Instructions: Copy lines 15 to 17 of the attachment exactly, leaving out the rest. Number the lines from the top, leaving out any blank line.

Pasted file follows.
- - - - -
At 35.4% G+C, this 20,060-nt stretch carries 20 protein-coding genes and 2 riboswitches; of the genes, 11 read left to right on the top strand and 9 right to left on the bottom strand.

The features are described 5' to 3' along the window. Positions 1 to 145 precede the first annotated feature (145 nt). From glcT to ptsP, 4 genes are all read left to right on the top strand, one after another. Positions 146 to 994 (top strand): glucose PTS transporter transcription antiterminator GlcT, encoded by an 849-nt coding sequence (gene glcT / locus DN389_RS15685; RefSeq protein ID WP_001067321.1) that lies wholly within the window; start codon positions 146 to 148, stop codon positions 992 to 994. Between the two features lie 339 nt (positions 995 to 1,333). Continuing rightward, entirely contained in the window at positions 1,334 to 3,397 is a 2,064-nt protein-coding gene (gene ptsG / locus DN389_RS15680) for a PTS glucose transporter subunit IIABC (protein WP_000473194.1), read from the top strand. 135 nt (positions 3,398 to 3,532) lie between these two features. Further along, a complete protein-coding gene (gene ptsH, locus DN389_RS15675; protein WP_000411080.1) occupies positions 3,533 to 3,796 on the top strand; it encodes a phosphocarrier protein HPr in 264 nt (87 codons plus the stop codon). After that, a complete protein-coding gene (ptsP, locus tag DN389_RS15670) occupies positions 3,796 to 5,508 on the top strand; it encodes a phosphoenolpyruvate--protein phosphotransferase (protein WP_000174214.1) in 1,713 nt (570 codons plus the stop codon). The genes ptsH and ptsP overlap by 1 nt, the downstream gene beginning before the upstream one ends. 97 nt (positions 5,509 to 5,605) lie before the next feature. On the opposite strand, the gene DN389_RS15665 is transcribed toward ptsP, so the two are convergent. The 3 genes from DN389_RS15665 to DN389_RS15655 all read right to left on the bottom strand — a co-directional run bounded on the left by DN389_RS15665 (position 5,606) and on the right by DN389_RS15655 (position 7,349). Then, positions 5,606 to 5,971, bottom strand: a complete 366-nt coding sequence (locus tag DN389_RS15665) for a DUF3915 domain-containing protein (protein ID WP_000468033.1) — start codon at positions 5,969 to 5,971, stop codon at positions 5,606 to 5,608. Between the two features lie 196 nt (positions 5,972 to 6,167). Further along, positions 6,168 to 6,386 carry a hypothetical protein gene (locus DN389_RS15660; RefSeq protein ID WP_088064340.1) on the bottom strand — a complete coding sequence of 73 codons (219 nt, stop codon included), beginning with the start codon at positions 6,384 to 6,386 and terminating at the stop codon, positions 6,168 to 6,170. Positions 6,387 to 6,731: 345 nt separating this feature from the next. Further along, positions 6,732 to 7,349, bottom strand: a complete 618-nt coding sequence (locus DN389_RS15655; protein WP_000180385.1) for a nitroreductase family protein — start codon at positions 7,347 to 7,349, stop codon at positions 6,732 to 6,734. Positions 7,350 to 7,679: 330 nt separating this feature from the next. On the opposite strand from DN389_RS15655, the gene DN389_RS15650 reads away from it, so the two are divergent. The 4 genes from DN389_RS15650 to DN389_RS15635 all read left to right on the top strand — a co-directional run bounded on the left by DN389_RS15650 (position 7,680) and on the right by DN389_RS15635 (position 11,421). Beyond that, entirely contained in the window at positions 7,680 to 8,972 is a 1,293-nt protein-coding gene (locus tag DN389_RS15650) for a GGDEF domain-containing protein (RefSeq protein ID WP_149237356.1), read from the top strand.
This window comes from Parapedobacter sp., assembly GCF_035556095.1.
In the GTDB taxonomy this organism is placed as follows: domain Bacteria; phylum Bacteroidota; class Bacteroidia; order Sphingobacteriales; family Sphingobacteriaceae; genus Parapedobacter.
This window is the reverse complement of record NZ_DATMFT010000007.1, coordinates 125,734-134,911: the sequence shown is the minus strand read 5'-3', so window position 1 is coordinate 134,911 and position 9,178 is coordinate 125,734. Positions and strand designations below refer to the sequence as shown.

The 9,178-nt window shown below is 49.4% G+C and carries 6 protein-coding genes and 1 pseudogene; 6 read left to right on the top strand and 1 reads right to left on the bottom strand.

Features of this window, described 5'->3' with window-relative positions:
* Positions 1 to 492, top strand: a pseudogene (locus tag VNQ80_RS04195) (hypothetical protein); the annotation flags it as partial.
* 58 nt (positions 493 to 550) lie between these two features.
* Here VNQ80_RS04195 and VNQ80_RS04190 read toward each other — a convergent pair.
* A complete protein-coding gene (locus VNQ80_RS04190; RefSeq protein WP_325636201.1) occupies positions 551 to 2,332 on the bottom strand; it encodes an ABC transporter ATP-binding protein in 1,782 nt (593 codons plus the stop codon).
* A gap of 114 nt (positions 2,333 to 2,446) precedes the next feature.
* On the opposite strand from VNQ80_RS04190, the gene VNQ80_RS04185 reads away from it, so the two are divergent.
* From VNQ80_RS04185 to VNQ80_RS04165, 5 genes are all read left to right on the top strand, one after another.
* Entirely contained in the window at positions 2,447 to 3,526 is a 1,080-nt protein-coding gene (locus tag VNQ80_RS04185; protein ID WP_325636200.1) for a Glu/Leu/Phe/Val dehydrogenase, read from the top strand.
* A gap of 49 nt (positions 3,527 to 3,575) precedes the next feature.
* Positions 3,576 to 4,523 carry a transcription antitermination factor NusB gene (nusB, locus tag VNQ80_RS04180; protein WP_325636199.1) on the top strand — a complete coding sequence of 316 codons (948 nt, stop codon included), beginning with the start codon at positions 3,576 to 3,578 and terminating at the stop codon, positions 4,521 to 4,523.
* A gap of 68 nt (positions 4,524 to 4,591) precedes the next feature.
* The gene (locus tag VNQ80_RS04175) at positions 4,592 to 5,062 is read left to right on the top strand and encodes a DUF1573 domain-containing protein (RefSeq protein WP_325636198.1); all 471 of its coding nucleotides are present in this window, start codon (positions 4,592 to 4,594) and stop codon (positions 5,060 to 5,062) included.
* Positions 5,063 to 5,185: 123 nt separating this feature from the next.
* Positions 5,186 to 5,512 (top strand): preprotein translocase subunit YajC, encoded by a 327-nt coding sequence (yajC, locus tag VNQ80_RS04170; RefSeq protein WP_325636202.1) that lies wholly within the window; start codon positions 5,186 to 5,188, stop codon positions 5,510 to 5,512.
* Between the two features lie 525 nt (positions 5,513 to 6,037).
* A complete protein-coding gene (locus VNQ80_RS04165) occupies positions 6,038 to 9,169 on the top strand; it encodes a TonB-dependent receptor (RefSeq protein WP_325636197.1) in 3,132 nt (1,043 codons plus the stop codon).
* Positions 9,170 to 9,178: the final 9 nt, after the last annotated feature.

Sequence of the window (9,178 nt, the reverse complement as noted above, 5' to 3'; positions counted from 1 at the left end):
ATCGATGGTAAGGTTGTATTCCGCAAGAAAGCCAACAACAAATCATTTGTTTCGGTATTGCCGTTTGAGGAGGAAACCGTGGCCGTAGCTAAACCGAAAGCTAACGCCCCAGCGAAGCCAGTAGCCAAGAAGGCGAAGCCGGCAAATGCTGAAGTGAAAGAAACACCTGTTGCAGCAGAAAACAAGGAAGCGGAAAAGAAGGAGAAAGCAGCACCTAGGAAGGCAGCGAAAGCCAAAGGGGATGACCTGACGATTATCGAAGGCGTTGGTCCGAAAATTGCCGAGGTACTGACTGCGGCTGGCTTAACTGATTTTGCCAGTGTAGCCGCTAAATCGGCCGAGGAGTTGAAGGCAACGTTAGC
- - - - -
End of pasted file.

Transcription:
* Entirely contained in the window at positions 2,447 to 3,526 is a 1,080-nt protein-coding gene (locus tag VNQ80_RS04185; protein ID WP_325636200.1) for a Glu/Leu/Phe/Val dehydrogenase, read from the top strand.
* A gap of 49 nt (positions 3,527 to 3,575) precedes the next feature.
* Positions 3,576 to 4,523 carry a transcription antitermination factor NusB gene (nusB, locus tag VNQ80_RS04180; protein WP_325636199.1) on the top strand — a complete coding sequence of 316 codons (948 nt, stop codon included), beginning with the start codon at positions 3,576 to 3,578 and terminating at the stop codon, positions 4,521 to 4,523.